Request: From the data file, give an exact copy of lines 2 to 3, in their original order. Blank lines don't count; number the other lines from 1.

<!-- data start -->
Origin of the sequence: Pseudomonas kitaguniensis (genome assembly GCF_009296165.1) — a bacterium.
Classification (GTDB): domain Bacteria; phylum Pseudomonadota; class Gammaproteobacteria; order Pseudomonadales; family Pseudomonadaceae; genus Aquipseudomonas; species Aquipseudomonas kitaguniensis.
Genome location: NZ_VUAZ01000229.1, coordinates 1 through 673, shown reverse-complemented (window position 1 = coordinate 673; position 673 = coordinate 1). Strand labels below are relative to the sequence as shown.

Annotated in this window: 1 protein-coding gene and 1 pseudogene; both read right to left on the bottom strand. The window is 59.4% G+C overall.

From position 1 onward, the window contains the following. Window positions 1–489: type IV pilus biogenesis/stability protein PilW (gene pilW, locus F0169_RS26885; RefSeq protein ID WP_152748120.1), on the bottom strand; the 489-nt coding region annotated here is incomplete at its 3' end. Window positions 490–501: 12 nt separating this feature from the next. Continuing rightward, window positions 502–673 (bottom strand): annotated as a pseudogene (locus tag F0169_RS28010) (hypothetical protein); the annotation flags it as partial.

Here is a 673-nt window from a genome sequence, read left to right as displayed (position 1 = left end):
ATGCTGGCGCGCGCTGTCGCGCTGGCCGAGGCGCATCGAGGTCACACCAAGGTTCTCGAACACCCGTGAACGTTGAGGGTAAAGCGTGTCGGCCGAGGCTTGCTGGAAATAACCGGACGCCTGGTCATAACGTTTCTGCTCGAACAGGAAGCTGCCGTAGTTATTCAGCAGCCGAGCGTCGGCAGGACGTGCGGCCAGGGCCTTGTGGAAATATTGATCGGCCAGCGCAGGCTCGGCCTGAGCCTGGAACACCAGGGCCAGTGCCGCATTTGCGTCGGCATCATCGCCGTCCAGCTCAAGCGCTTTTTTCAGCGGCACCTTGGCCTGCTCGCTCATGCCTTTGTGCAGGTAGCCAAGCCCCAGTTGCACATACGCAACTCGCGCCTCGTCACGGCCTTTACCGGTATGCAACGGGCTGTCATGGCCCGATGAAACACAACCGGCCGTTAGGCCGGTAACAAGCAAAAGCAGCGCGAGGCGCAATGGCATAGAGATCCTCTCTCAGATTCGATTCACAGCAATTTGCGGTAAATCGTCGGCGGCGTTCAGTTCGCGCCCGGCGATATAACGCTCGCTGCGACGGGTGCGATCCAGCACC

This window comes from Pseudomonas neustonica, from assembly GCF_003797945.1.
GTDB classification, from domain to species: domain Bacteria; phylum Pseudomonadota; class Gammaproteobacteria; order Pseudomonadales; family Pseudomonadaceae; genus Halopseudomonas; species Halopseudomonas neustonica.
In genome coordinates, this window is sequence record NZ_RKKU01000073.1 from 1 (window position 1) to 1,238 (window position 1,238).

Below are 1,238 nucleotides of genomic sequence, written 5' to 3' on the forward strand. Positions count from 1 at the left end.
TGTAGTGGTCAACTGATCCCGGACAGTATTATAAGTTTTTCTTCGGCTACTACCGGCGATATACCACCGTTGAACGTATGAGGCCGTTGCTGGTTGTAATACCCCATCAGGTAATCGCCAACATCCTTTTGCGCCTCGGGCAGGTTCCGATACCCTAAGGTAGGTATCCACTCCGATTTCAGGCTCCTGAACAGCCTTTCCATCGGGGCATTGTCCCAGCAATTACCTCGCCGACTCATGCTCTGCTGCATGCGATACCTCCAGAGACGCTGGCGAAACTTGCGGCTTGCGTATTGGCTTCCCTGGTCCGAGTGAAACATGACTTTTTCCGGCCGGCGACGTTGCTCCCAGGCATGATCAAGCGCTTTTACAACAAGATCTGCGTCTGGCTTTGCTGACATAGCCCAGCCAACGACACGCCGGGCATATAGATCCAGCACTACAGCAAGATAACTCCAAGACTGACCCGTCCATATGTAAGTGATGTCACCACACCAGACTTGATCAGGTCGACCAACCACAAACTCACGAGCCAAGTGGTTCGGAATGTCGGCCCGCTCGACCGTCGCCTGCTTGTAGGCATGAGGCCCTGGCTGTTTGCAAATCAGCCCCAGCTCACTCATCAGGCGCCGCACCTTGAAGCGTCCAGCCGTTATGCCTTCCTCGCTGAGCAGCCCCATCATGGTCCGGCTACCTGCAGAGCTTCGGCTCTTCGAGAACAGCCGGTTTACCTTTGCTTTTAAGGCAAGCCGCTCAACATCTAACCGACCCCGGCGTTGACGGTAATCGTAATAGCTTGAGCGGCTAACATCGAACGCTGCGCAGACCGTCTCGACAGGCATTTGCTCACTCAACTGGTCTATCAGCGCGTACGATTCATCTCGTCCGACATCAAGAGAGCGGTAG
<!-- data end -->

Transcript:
Classification (GTDB): domain Bacteria; phylum Pseudomonadota; class Gammaproteobacteria; order Pseudomonadales; family Pseudomonadaceae; genus Aquipseudomonas; species Aquipseudomonas kitaguniensis.
Genome location: NZ_VUAZ01000229.1, coordinates 1 through 673, shown reverse-complemented (window position 1 = coordinate 673; position 673 = coordinate 1). Strand labels below are relative to the sequence as shown.